The Privacy BlogPrivacy, Security, Cryptography, and Anonymity

Archive for September 2012

The Washington Post has a good article on social engineering attacks. It is a good treatment of the topic.

Short answer, humans are the weak link, and can be defeated with extremely high probability.

The take away from this whole thing is that we need to be building security systems that don’t rely on humans not being tricked into compromising their own security. A lot of security architects take a “blame the victim” stance. User’s have other things to worry about than security. We need to make sure security happens even if they are not paying attention to it.

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Picking Powerful Pins

Despite all the work on dual factor authentication and other new security methodologies, in general our passwords are the keys to the kingdom.

In many cases, such at ATMs, we are limited to 4 digit numeric PINs.

This post to DataGenetics does a good job of analyzing how bad we are at picking PINs and how easy we make things for the attackers.

It is worth a read.

Short answer: you can hack a over 10% of accounts by guessing “1234”.


The New Scientist has an article on the FBI’s Next Generation Identification (NGI) program.

It started out as a project to replace the old fingerprint database, but will now include biometrics, DNA, voice prints, and facial recognition.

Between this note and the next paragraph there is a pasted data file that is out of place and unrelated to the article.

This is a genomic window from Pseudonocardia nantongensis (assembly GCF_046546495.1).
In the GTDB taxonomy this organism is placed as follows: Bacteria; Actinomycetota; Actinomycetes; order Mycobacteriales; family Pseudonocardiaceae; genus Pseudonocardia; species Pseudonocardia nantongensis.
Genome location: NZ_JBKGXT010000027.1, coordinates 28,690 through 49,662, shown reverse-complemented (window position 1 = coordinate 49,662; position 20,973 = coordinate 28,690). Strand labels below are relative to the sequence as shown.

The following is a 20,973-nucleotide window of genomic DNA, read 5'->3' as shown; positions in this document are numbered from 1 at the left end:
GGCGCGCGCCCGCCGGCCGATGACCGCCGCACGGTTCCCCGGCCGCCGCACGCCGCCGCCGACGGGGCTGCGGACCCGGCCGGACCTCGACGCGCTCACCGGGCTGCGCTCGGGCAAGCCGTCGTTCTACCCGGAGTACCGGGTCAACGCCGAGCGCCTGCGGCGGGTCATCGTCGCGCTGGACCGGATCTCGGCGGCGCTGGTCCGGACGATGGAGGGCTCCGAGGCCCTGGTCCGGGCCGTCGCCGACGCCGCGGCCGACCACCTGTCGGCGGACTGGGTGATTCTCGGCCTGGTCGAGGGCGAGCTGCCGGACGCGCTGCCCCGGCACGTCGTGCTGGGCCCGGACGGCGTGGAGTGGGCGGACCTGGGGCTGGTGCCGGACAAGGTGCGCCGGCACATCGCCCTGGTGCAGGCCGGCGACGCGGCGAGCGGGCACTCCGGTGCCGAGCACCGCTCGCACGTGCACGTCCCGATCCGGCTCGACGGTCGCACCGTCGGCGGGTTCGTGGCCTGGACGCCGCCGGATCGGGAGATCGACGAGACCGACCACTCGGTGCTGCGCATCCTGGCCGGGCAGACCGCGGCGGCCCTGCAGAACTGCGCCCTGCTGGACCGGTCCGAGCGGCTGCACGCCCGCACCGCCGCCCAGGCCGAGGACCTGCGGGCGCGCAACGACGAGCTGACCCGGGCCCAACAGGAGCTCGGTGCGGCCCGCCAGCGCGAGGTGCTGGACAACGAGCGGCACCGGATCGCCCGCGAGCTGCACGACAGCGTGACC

The idea is to database all the mugshots so people can be quickly identified after arrest, or possibly so surveillance video could be compared to the database to identify possible suspects.

Obviously lots of civil liberties issues here, but still a very long way from the paranoid hollywood inspired rantings about real time global surveillance with integrated biometrics.

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NBC News is reporting that the iOS UDIDs leaked last week were actually stolen from Blue Toad publishing company. Comparing the leaked data with Blue Toad’s data showed 98% correlation which makes them almost certainly the source.

They checked the leaked data against their own after receiving a tip from an outside researcher who had analyzed the leaked data.

It is certainly possible that this data had been stolen earlier and that, in tracking that crime, the FBI had obtained the stolen information. This strongly suggests that this is not a case of the FBI conducting some kind of massive surveillance activity.

The other possibility is that Anonymous and Antisec are simply lying about the origin of the information as part of an anti-government propaganda campaign.

Either way, it is a big knock on their credibility, unless you think this whole thing is just a conspiracy to protect the FBI.

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In the tradition of Jonathan Swift’s “A Modest Proposal” is “The Dictator’s Practical Guide to Internet Power Retention, Global Edition”.

Under the pretext of being a guide on how to crack down on Internet dissent for dictators, it does a nice job of analyzing how the Internet is used by dissidents, and the techniques used by governments to crack down on those practices.

Thanks to boingboing for bringing this to my attention.

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